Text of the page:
Service Desk vs Help Desk: What’s the Difference in Today’s IT Environments?

Service Desk vs Help Desk: What’s the Difference in Today’s IT Environments?

 

Wondering about a service desk vs a help desk solution, and not sure what the difference is? We’re here for you! This article will dive into the background of both terms, what the differences could be, and which one suits your needs as an IT business or department. Let us be at your service (or help)!

 

Where did the terms service desk and help desk originate?

 

Back in the 1980’s, when IT support was still in its infancy, the term help desk was usually reserved for supporting IT teams with technical issues. In contrast, a service desk was more focused on providing help to the end users themselves, troubleshooting errors or completing tasks outside of crisis mode.

 

Today, the terms service desk and help desk are often usually used interchangeably to describe IT support services, but generally speaking a help desk will be a subsection of the service desk, and more focused on fixing errors than handling service requests.

 

Examples of common help desk requests could be:

 

  • My machines are running slow, why?
  • We can’t get onto the internet, can you help?
  • Our environment is showing unusual behavior – what’s the issue?
  • We’re under cyberattack – what do we do?

 

In contrast, a service desk will handle requests such as:

 

  • What’s the best way to onboard new members of staff?
  • How do I set up these printers/routers/servers?
  • Should we switch to cloud services for this department?
  • Are we secure against the latest cybersecurity threats?

 

Service Desk or Help Desk – What should I offer?

 

The chances are that you need to offer both help desk and service desk capabilities to your end users, whether you work in corporate IT for an enterprise or whether you have multiple IT clients as a Managed Service Provider. This is why the terms have become synonymous with the idea of IT support over the years. IT users need preventive support and consultancy, and they also need reactive help when something goes wrong.

 

The interesting thing is, the more of the “service desk” style support you offer, the less you’ll probably find yourself troubleshooting “help desk” items. This can also be thought of as managed services (service desk) vs break/fix (help desk).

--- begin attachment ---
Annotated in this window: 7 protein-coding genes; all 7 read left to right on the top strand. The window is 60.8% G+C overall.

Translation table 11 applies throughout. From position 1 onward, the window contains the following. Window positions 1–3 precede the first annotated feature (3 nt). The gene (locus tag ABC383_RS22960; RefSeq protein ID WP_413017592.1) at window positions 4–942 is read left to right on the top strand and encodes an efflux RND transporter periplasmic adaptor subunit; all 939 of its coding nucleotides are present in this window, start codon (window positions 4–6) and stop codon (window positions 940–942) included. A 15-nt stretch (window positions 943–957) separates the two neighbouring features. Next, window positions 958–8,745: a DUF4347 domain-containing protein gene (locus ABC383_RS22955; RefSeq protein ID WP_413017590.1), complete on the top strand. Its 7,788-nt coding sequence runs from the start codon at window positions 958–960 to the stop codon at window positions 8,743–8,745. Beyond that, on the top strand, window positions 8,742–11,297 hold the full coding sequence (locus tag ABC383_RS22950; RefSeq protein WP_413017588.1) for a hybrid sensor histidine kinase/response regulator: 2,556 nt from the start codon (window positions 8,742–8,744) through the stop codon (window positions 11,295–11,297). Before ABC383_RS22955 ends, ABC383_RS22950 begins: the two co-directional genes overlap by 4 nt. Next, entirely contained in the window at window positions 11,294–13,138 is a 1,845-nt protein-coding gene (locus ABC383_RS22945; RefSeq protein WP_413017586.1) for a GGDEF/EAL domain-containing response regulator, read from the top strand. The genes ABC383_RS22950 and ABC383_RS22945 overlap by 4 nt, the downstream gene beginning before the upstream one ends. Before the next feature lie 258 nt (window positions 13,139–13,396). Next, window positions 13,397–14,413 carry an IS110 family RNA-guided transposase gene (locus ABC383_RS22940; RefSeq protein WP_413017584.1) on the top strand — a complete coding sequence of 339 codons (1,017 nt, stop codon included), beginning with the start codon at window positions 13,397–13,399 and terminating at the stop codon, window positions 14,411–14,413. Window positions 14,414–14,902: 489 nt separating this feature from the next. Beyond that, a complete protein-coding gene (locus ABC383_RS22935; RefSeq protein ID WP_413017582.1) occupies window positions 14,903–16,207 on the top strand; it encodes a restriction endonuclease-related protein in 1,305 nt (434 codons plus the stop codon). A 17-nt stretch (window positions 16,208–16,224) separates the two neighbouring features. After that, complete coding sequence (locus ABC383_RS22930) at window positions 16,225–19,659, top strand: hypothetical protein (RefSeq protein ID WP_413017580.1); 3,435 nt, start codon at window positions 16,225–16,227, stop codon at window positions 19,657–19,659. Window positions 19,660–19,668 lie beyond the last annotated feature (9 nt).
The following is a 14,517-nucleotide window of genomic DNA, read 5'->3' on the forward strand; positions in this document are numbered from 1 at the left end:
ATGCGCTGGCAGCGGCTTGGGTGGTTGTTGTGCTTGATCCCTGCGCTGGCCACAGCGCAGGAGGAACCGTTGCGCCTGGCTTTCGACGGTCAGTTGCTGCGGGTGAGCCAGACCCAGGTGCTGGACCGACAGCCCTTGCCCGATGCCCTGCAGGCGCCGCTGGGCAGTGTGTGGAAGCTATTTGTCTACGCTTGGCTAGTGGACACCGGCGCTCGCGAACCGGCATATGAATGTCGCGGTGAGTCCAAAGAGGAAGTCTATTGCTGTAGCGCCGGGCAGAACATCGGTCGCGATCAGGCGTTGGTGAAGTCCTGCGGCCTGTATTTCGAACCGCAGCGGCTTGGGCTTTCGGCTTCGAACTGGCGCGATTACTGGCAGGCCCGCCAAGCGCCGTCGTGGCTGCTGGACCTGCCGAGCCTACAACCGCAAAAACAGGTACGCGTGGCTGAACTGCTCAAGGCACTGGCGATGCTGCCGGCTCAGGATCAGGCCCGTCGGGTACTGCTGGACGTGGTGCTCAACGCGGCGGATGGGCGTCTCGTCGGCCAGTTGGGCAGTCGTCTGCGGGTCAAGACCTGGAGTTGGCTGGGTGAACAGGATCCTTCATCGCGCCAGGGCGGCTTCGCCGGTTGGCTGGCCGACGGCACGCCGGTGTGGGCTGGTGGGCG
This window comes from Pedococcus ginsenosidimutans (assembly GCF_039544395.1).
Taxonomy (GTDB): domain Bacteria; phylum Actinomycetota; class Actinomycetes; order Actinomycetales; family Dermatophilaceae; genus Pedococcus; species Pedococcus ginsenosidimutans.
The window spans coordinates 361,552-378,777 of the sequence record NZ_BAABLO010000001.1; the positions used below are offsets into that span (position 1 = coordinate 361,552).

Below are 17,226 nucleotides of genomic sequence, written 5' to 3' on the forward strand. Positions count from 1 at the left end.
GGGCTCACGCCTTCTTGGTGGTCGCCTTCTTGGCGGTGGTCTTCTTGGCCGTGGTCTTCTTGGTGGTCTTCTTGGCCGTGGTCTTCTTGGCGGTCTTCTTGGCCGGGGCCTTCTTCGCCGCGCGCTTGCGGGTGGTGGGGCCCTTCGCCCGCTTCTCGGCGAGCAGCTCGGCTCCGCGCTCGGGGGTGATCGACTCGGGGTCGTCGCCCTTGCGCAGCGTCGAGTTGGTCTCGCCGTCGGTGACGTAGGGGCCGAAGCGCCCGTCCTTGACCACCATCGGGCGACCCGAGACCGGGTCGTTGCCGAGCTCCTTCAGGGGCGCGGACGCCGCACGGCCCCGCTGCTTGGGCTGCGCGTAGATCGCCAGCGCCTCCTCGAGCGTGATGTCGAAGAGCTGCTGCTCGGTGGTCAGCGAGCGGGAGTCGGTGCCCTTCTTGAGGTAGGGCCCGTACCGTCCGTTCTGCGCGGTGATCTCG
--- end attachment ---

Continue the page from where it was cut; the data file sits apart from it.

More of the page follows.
An example of how help desk vs service desk works in practice

 

Let’s take a cybersecurity situation as an example. If you don’t offer service desk style proactive consultancy and support over cybersecurity best practices, it’s much more likely that your client will be hit by an attack. This could be anything from a data leakage incident to a ransomware attack, or a phishing scam. This will have your team rushing in crisis mode to fix what they can after the fact.
For the client, this is a terrible situation to be in, and makes it unlikely they will be able to restore data, or limit the damage. For your business, you can’t predict the event ahead of time, leading to a spike in requirements which adds cost and time investment at the spur of the moment.

 

In contrast, if you perform a cybersecurity review when you onboard the new client, completing traditional service desk tasks such as implementing robust backup capabilities, adding antivirus and antimalware software, and perhaps more intensive security processes such as network segmentation, patch management or least privilege, you’re not only less likely to suffer the attack, but you’re also in the best position possible in case a breach does occur.

 

When the help desk request comes in, you already understand the environment, you’veå limited the risk, and you have backups and solutions in place to ensure the damage isn’t too great to business continuity. This gives you more control to plan ahead as a business, and it also presents you as a valued asset to the customer or your organization, showing that you’re prepared for the situation rather than flailing in the face of disaster.

 

Incorporating help desk and service desk capabilities in your IT service

 

Of course, there will always be crisis moments, and you can’t prepare for everything ahead of time. There’s no such thing as a service desk solution that doesn’t come with those impromptu help desk requests. Printers will jam, networks will go down, pandemics will appear overnight and send your entire workforce home for months at a time.

 

Your goal as an IT services provider is to limit the impact of crises by having processes in place ahead of time to handle one-off incidents alongside more common ongoing needs. Your service desk/help desk solution should be able to:

 

Provide a single point of contact: Your colleagues or customers need a single place where anyone can get the help they need, including emails or tickets, so they can find all the answers in one place.

Track across teams: If more than one department or user is having an issue, there should be visibility into this problem. This also goes for tracking of historical events, which could shine a light into the root cause.

 

Ensure adherence with SLA: Each customer will have a Service Level Agreement for response and resolution. Your help desk should show that the SLA is being met, and provide visibility into compliance for the customer.

 

Offer self-service: Often a Knowledge Base or a FAQ can provide the first-level response that a user needs. A dynamic or regularly updated self-serve portal is a must-have.

 

Include smart routing: Not all technicians are the right fit for all tickets. Atera offers smart AI-based ticket routing and allocation to get issues dealt with faster and ensure the request is automatically given to the right member of staff.

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